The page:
The company announced a partnership with Volvo where it would buy “tens of thousands” of self-driving vehicles from the Swedish automaker, deploying them from 2019-2020. The exact terms of the deal weren’t initially disclosed, but an Uber spokesperson confirmed to Mashable via email that the fleet size will be around 24,000 vehicles. The agreement is worth over $1 billion, according to a Wall Street Journal report.
“We’ve been thinking about that right from the start,” said Jim McBride, Ford’s technical leader for autonomous vehicles. “We had to prioritize which problems come first.”Ford tested self-driving Fusions in the snow last winter at Mcity, a 32-acre closed course in Ann Arbor. The automaker said then that the test vehicles’ 3-D maps helped the cars “see” when their suite of sensors, cameras, radar and lidar systems could not.Autonomous vehicles use a series of redundant systems to navigate roadways. Developers vary on which sensor, camera or mapping program is the dominant driver of the vehicle, but each of the systems supplement the others. In inclement weather, one of those systems could be negatively impacted — a camera could be caked in ice, for example.
The Land Transport Authority (LTA) issues permits, known as Certificates of Entitlement, that give vehicle owners the right to have their vehicle for a period of ten years. The permits are auctioned off. The last auction ended with the highest bidder paying $41,617 (US $30,533.39) only for the privilege of being able to operate the vehicle.
If fully autonomous vehicles ever hit the world’s highways en masse, their developers have a lot of work to do to convince the humans inside the tech is trustworthy. Seventy-five percent of Americans say they would be afraid to travel in an autonomous vehicle, and initiatives are starting around the US to help self-driving cars earn the confidence of their would-be passengers. Taking our hands off the wheel won’t be easy.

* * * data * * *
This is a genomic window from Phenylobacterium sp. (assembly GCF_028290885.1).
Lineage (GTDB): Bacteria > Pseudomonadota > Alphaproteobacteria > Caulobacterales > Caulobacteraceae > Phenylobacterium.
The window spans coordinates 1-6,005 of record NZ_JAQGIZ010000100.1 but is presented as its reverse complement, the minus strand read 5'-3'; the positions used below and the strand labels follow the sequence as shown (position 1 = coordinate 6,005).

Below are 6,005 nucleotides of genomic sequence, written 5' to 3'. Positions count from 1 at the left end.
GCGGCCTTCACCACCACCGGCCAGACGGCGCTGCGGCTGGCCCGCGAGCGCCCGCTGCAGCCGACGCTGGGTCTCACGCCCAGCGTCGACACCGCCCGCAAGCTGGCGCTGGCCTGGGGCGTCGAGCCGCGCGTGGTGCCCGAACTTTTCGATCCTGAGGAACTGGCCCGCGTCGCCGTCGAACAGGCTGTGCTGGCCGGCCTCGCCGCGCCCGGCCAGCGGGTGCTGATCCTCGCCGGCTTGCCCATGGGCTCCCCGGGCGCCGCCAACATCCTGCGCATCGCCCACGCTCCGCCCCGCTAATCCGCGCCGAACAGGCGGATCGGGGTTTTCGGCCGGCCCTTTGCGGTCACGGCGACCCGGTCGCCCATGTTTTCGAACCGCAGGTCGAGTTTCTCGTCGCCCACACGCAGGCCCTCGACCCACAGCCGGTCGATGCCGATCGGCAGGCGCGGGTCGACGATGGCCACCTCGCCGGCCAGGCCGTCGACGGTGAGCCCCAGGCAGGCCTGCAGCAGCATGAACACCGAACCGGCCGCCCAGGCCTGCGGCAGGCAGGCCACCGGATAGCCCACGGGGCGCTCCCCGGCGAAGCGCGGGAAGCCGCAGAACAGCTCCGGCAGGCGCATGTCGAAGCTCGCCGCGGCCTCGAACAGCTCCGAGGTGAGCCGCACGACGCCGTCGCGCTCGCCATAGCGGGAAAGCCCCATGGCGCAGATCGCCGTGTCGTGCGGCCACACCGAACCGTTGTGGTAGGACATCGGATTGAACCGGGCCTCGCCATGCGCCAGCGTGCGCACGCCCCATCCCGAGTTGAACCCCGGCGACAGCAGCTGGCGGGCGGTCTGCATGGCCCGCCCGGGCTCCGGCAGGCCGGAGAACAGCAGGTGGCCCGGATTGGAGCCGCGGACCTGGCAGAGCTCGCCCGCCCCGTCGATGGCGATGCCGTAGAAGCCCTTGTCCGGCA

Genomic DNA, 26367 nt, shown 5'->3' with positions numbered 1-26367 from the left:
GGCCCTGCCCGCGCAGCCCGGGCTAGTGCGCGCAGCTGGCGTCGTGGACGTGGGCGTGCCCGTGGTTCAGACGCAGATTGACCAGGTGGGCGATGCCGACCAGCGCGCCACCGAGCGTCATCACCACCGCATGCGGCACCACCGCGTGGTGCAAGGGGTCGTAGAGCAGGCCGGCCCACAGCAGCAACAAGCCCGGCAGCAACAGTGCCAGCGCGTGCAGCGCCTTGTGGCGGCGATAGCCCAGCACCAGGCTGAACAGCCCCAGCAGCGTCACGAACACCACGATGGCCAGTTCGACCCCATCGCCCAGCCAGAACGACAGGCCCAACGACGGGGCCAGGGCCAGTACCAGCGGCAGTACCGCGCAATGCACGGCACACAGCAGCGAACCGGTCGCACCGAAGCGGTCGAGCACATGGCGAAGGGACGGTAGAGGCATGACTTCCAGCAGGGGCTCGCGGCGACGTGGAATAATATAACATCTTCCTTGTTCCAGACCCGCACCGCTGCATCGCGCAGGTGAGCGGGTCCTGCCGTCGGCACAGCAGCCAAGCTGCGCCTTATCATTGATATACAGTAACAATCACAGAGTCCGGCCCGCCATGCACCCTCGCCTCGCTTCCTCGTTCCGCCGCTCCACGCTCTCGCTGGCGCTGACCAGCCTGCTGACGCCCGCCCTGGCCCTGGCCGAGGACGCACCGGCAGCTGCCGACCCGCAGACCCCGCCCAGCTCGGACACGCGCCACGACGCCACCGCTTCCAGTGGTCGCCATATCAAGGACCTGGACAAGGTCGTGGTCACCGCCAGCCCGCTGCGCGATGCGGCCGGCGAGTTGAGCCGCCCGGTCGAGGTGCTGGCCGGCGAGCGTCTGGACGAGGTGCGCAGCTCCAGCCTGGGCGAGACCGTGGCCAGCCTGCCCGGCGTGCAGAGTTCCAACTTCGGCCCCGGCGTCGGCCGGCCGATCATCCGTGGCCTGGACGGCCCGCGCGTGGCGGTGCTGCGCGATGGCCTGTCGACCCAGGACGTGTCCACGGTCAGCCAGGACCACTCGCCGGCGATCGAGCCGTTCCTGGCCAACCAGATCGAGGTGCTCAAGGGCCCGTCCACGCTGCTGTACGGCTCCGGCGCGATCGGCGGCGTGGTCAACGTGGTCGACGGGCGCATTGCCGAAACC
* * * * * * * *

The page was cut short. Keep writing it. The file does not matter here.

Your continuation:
GM’s Cruise Automation has increased the number of autonomous Bolts testing on California roads to 100 over the last three months. Prior to this ramp up, the company was only testing 30 to 40 self-driving units. Now that there are so many robo-Bolts on the road, there have been increased reports of minor crashes, all of which were caused by humans operating cars and bicycles. GM Cruise spokeswoman, Rebecca Mark, assured:Autonomous Chevy Bolt EV out testing in San Francisco (via Glenn L)“All our incidents this year were caused by the other vehicle.”Just over the course of September, the Bolts have been involved in six minor incidents, none of which they caused. The tests are taking place on the busy roads of San Fransico, in order to prepare the self-driving vehicles for real-world situations and urban stop-and-go traffic.The accident situation is something that we also saw early on when Google was testing prototypes. Just because these cars use artificial intelligence and are programmed not to “hit” people, cars, or bikes, among other things, this doesn’t mean that they are accident-free. In fact, since many humans don’t obey traffic laws, aren’t used to the robo-vehicles, and often make errors, accidents are likely. Though it seems that most are minor in nature, and no one has been hurt.
The battery materials are 100 percent inorganic, and possess no flammable or volatile components. Solid Power says its batteries provide two to three times higher energy than current Li-ion designs, and also offer the potential to eliminate costly safety features.Solid Power originated as a spin-out from the University of Colorado Boulder in 2012.
Nvidia just announced plans for “Pegasus,” its next-generation system for autonomous cars. Due out in the second half of next year, Pegasus is a license-plate sized computer that the chip giant says can process 320 trillion operations per second. That, Nvidia said, is the equivalent to a 100-server data center and — more importantly — enough to power a fully autonomous car.